Leading Museums, Museum Leaders

3D or not 3D

The supposed 3D copy of Nefertiti’s bust. Photo: Nora Al- Badri & Jan Nikolai Nelles.  Source: Smithsonian Magazine.

Claire Voon, Could the Nefertiti Scan Be a Hoax — and Does that Matter? Hyperallergic, 9 March 2016

Last month, we reported that a pair of artists scanned the bust of Nefertiti, currently on display in the Neues Museum in Berlin, without the permission of museum officials. Nora Al-Badri and Jan Nikolai Nelles had also released online, under a Creative Commons license, what they claim is the most precise 3D dataset of the artifact. While all types of creative iterations of Nefertiti have since surfaced, so has major skepticism of the legitimacy of the scans.

“The Other Nefertiti” was primarily an act of cultural repatriation intended to reassess ownership of artifacts and make them available to all, but the increasing fixation on the authenticity of the artists’ data production now also spurs deeper conversation on the value of material objects — what the artists describe, in this case of a politically contentious sculpture, as “the fetishization of sacred, staged artifacts.” Rather than outrightly rejecting their critics’ claims, they’ve maintained a cryptic attitude towards them: perhaps bound by ethical or legal reasons, or perhaps to highlight larger issues pertaining to cultural heritage.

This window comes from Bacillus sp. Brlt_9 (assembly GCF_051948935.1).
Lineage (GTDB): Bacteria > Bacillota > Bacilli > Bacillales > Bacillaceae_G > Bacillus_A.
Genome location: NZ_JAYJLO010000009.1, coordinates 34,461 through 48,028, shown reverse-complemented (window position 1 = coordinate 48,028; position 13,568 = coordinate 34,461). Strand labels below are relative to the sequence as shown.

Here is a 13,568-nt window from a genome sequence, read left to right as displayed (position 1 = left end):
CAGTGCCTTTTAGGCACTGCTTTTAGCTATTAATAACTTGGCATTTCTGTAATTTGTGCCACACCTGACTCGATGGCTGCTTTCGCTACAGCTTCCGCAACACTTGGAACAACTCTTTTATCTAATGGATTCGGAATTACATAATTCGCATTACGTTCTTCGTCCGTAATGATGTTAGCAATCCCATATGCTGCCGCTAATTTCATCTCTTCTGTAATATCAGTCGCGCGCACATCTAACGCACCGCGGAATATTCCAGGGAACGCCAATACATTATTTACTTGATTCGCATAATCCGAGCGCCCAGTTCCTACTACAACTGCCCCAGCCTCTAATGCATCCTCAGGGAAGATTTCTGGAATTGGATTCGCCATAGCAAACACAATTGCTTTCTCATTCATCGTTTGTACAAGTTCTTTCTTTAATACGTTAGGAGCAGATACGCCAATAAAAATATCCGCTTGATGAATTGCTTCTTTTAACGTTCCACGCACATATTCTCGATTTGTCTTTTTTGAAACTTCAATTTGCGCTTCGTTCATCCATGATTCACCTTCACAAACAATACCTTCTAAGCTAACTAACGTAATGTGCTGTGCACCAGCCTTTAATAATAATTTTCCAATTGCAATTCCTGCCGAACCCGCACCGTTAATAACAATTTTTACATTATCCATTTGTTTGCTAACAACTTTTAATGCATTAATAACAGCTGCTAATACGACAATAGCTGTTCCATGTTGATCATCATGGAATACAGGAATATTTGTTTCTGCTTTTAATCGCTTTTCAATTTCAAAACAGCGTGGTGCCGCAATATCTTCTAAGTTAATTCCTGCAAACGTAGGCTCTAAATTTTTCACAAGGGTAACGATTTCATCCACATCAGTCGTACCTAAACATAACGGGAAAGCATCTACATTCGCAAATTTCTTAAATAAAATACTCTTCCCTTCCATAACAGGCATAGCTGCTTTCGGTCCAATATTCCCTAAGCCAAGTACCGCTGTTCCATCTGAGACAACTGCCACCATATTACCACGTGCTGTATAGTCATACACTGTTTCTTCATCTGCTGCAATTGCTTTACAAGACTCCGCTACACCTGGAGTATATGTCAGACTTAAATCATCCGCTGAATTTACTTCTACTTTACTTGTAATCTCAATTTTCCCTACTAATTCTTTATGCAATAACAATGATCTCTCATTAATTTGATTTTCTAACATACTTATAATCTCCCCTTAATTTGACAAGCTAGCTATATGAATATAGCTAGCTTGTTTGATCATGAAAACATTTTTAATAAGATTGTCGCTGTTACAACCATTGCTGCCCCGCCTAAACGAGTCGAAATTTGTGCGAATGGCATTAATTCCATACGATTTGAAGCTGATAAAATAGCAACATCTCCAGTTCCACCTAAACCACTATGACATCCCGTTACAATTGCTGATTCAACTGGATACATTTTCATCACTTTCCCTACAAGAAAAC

“Maybe it was a server hack, a copy scan, an inside job, the cleaner, a hoax,” Al-Badri told Hyperallergic, addressing all major allegations or explanations. “It can be all of this, it can be everything. We are not revealing details. We are standing by the fact that we actually scanned it, but we don’t want to dismiss the other options at the same time.”

Calling hoax are those well acquainted with the scanner Al-Badri used back in October: a hacked Microsoft Xbox 360 Kinect Sensor, a game controller that many people adapt to scan objects in an affordable way. The Kinect, however, as countless 3D-scanning professionals and enthusiasts have noted, is unequipped to produce such incredibly detailed results.

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